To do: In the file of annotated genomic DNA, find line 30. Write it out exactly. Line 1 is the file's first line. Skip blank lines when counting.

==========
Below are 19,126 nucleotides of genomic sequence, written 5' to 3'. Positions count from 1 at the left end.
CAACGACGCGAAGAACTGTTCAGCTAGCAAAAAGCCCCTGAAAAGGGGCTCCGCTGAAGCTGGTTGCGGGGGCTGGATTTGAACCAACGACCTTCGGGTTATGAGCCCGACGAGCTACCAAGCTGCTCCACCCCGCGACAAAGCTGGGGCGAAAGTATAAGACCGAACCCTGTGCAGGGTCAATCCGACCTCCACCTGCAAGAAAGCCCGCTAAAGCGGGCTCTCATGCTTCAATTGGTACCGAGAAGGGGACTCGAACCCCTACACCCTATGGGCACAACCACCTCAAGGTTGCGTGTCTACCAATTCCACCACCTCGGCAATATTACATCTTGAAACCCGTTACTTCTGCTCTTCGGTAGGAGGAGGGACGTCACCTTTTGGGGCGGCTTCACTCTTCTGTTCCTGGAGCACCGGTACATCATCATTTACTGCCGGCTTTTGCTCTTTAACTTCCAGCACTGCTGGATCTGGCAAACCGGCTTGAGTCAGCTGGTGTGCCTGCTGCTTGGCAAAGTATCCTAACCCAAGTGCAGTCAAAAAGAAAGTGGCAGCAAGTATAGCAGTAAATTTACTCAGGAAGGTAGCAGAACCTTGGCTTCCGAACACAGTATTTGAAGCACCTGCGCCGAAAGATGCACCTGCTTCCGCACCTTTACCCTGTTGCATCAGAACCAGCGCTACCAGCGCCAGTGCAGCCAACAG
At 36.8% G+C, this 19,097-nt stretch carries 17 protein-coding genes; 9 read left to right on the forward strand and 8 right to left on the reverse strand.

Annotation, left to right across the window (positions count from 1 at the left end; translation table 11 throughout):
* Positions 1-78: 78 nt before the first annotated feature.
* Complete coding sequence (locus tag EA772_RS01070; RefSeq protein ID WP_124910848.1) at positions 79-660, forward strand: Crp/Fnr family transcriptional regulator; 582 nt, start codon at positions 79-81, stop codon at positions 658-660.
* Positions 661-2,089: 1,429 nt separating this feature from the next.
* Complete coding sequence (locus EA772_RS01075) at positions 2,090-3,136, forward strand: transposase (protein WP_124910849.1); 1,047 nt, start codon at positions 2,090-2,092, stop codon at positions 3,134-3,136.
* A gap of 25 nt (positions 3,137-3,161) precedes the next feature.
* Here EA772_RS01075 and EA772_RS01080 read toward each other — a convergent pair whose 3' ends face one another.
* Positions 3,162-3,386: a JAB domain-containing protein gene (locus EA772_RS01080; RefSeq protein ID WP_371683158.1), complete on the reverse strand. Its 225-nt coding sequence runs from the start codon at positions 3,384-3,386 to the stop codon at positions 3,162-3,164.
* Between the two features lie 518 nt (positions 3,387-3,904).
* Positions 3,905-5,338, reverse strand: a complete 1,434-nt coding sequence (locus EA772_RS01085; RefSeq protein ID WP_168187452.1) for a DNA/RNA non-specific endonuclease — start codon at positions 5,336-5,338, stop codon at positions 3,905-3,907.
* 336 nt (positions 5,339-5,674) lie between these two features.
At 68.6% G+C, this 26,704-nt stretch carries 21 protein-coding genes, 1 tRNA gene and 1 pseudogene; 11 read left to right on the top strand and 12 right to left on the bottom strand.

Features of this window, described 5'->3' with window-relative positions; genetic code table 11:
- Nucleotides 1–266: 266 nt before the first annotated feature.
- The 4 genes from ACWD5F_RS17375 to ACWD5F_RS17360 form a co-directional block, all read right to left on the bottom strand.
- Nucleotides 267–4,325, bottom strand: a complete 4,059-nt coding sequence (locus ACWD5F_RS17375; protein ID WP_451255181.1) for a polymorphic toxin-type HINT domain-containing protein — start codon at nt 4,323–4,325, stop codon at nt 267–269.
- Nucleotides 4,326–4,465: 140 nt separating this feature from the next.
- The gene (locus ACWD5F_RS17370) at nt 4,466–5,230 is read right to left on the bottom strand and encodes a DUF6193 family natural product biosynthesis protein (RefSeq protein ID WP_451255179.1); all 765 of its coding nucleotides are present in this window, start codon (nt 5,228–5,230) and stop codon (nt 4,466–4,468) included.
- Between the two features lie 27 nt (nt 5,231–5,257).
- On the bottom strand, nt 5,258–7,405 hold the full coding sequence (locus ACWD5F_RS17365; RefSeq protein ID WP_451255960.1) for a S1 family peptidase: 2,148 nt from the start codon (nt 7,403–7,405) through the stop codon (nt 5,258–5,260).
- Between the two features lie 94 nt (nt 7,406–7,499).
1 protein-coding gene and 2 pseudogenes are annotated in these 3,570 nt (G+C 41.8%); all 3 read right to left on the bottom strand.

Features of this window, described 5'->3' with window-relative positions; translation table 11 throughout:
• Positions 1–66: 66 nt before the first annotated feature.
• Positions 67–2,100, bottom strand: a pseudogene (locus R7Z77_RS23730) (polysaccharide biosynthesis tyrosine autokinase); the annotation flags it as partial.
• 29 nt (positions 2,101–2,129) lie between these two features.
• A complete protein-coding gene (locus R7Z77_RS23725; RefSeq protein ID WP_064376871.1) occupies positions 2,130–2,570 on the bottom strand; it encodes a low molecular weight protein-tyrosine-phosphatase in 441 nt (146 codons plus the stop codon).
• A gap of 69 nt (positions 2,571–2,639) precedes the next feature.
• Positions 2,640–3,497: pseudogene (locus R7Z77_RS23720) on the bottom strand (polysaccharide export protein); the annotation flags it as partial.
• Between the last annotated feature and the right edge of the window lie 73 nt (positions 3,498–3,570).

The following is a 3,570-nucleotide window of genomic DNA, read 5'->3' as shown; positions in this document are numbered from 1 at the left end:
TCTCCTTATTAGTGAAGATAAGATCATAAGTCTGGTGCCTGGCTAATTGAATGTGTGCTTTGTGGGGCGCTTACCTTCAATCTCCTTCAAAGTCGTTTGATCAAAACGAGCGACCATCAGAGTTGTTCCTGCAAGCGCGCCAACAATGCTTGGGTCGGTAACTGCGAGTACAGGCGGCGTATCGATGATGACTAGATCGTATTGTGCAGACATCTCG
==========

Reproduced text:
• A complete protein-coding gene (locus R7Z77_RS23725; RefSeq protein ID WP_064376871.1) occupies positions 2,130–2,570 on the bottom strand; it encodes a low molecular weight protein-tyrosine-phosphatase in 441 nt (146 codons plus the stop codon).